I used my trusty wide 10 mm lens but it was still not enough to capture the whole scene so I made a panorama from three shots. I used f/11 at 1/2 seconds (had to use a closed down aperture to get everything in focus) and ISO 100. This shot was especially hard to get because water was pouring on to the lens from the rain and from the waterfall, but at the end of the day it was worth it. the green moss on the roots and rocks, the steep cliffs, the tall pine trees up in the distance seen from an unusual angle – all helped to create a photo of a wild hidden and dangerous world. This angle emphasizes the steepness of the place and think it manages to transmit part of my feelings from this dangerous experience.
A couple of days ago I was editing the photo above and I wanted to give it a magical look to make the viewer “feel” as much of what I have felt the moment I took this photo. I also remembered about the whole “purists” vs “editors” war with some going as far as saying that the goal of editing a photo is to make an image look as if it hasn’t been edited.
For me this is not true. I edit my photos to make them have a special atmosphere or to make them transmit something more accurate to what I felt or had in mind when I took the photo.
It’s not that the camera doesn’t render correctly what I see, but there are a lot of other stimuli (like the wind blowing, the sound of water, the sweet smell of the vegetation in the air, etc) that don’t get trough the camera. I use post editing to make an image more vivid or to make its atmosphere a certain way. I know that some might say that the image becomes something “unreal”, but an enhancement of certain features in an image makes it more real and closer to what I saw and felt that moment.
I remember that when I took this photo I wanted to have as much as possible in focus, on the whole length of the waterfall and river that makes the eye travel trough the whole frame, from the rocks in the foreground up to the sunspot above. A dog that stayed with us that whole day stayed still for a couple of seconds, just enough to appear in the frame so I felt that it’s a nice touch to give the photo a sense of greatness. I used a 5 seconds exposure time at ISO 100 to emphasize the flowing of the river and f/11 aperture to have everything in focus. When editing it I added a subtle glow and made the rocks a bit more cold in color temperature and the sunspot above a little bit warmer to replicate the contrast between the dark cold valley and the sun shining above. It made the whole scene closer to what I wanted it to be, to what I saw and felt that day. Hope you enjoy the image. I also made it available on my Stocksy United portfolio under the “Wild fairy tale landscape with waterfall in the woods” name.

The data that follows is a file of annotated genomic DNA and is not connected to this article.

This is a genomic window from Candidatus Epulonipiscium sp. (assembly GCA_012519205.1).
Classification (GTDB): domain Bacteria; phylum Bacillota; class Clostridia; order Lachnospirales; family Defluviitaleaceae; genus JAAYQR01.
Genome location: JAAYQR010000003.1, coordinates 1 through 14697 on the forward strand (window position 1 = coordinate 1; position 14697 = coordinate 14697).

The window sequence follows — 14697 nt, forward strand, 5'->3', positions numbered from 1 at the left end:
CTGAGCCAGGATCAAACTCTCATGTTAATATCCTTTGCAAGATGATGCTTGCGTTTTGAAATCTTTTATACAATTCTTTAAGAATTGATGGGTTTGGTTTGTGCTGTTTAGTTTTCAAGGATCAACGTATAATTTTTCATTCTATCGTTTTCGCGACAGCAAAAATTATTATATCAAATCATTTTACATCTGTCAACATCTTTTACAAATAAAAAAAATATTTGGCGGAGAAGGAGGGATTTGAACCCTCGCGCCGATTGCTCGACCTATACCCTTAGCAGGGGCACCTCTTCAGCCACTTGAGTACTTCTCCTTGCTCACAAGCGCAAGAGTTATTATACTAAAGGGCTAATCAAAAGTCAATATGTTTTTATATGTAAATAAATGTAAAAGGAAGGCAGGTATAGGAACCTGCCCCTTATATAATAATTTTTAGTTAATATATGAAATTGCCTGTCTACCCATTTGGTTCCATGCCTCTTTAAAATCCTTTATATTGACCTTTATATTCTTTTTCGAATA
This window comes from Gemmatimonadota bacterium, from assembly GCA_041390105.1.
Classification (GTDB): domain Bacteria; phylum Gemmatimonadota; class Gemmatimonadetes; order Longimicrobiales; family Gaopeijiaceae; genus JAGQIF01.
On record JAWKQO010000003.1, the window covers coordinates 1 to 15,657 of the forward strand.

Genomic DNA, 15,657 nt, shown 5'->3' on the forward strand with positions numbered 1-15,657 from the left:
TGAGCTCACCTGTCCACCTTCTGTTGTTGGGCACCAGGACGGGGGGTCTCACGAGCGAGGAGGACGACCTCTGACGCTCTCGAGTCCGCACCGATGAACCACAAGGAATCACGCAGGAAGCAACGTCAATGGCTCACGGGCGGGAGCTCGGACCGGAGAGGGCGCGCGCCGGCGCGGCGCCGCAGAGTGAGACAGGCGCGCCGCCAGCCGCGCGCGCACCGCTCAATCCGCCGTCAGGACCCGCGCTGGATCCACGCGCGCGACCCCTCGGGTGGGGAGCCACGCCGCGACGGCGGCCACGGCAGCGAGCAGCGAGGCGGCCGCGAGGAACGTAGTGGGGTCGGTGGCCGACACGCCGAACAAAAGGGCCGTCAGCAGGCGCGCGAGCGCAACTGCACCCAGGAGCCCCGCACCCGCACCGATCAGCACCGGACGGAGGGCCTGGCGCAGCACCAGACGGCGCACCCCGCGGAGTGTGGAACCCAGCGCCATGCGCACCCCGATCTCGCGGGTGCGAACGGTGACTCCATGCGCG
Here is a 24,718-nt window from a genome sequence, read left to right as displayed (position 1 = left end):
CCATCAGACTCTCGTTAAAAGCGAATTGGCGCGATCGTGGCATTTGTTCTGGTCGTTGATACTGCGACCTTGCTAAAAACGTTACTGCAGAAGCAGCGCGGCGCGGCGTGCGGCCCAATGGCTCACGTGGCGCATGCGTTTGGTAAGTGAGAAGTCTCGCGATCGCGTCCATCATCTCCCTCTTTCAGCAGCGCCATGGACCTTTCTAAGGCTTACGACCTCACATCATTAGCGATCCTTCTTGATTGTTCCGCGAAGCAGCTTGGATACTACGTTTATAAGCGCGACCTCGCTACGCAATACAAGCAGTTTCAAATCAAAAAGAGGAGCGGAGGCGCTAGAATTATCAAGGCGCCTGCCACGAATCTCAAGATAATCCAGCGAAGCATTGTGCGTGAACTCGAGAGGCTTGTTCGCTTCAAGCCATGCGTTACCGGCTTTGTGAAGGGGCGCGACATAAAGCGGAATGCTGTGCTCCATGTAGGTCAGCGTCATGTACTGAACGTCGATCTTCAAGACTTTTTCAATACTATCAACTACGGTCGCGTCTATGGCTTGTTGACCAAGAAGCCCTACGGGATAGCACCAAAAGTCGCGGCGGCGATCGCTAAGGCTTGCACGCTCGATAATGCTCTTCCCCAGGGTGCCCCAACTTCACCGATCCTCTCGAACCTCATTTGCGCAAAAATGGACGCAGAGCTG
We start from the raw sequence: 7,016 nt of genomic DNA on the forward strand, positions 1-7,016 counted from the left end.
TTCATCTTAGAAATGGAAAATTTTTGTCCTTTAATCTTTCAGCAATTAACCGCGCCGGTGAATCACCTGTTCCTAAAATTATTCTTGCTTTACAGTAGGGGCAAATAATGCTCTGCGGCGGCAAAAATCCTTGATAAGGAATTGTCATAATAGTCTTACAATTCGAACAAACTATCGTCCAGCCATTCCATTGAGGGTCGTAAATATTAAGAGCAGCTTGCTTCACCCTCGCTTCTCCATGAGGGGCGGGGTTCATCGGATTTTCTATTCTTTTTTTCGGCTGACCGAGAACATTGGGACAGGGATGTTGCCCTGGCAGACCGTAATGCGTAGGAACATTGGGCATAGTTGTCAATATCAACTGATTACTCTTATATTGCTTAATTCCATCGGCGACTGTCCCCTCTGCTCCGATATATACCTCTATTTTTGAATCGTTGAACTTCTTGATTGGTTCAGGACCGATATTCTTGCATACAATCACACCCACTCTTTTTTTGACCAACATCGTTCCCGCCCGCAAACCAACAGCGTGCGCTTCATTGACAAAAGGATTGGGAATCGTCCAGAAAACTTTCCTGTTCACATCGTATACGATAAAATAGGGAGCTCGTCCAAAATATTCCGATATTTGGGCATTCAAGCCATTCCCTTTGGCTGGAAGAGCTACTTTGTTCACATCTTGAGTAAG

For me editing means getting access to a digital darkroom. The process is really not that different to what the great masters of photography were doing back in the days.
A bit late this month with the top 5 photos from Stocksy, but a lot is going on right now. Nevertheless, some great photos made their way to in February, some of which even got curated by Stocksy so here is my top 5:
It seems to me like the last places where you could feel truly remote and hidden from the outside world remain these mountain valleys that are only accessible by actually going up trough the water and wet rock. The sun only shines on small parts of them because of the steep cliffs and so a perfect fantasy eerie atmosphere is created. This is even more so in the evening when the light falls fast and you have to get back to the outside world before the darkness. I remember being careful not to slip on the rocks and lifting my eyes just for a second and seeing the beautiful light and reflections of the warm light shining just for a couple of moments in the dark cold valley.
I was fortunate enough to have the time to capture this image, and it truly reflects the feelings of awe that I had when seeing such great beauty. I then rushed back to the outside world with the darkness behind me engulfing everything, the only light I saw being the hazy reflection of the autumn sky in the cold water. It’s a feeling that stayed with me.